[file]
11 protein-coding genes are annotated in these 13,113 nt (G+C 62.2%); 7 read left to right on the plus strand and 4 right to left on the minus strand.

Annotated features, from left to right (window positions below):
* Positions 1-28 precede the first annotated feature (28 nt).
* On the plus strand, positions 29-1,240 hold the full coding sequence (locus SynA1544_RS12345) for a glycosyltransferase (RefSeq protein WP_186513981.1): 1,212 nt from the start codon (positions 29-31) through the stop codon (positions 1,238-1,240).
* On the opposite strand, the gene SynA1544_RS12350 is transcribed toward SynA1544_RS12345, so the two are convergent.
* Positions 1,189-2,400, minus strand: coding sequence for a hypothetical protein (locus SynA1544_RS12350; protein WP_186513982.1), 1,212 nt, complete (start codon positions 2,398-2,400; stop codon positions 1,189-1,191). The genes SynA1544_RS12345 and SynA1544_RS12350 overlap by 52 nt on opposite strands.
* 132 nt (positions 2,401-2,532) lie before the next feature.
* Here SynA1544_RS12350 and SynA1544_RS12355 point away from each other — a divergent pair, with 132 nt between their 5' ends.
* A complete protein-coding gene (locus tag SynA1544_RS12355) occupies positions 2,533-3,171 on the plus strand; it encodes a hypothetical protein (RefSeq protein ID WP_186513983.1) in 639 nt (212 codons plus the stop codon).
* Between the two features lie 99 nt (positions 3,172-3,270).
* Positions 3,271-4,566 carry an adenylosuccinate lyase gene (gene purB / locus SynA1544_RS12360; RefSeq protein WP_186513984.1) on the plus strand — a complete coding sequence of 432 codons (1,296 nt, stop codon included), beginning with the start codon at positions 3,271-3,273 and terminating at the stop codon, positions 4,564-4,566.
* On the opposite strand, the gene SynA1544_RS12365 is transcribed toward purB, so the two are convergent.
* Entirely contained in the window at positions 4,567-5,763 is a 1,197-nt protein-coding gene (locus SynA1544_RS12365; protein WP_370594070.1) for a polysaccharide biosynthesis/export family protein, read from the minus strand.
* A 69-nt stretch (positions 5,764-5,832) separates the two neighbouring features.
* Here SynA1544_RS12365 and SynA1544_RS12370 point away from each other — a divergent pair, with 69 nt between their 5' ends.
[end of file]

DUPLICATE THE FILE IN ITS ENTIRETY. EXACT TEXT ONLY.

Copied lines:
11 protein-coding genes are annotated in these 13,113 nt (G+C 62.2%); 7 read left to right on the plus strand and 4 right to left on the minus strand.

Annotated features, from left to right (window positions below):
* Positions 1-28 precede the first annotated feature (28 nt).
* On the plus strand, positions 29-1,240 hold the full coding sequence (locus SynA1544_RS12345) for a glycosyltransferase (RefSeq protein WP_186513981.1): 1,212 nt from the start codon (positions 29-31) through the stop codon (positions 1,238-1,240).
* On the opposite strand, the gene SynA1544_RS12350 is transcribed toward SynA1544_RS12345, so the two are convergent.
* Positions 1,189-2,400, minus strand: coding sequence for a hypothetical protein (locus SynA1544_RS12350; protein WP_186513982.1), 1,212 nt, complete (start codon positions 2,398-2,400; stop codon positions 1,189-1,191). The genes SynA1544_RS12345 and SynA1544_RS12350 overlap by 52 nt on opposite strands.
* 132 nt (positions 2,401-2,532) lie before the next feature.
* Here SynA1544_RS12350 and SynA1544_RS12355 point away from each other — a divergent pair, with 132 nt between their 5' ends.
* A complete protein-coding gene (locus tag SynA1544_RS12355) occupies positions 2,533-3,171 on the plus strand; it encodes a hypothetical protein (RefSeq protein ID WP_186513983.1) in 639 nt (212 codons plus the stop codon).
* Between the two features lie 99 nt (positions 3,172-3,270).
* Positions 3,271-4,566 carry an adenylosuccinate lyase gene (gene purB / locus SynA1544_RS12360; RefSeq protein WP_186513984.1) on the plus strand — a complete coding sequence of 432 codons (1,296 nt, stop codon included), beginning with the start codon at positions 3,271-3,273 and terminating at the stop codon, positions 4,564-4,566.
* On the opposite strand, the gene SynA1544_RS12365 is transcribed toward purB, so the two are convergent.
* Entirely contained in the window at positions 4,567-5,763 is a 1,197-nt protein-coding gene (locus SynA1544_RS12365; protein WP_370594070.1) for a polysaccharide biosynthesis/export family protein, read from the minus strand.
* A 69-nt stretch (positions 5,764-5,832) separates the two neighbouring features.
* Here SynA1544_RS12365 and SynA1544_RS12370 point away from each other — a divergent pair, with 69 nt between their 5' ends.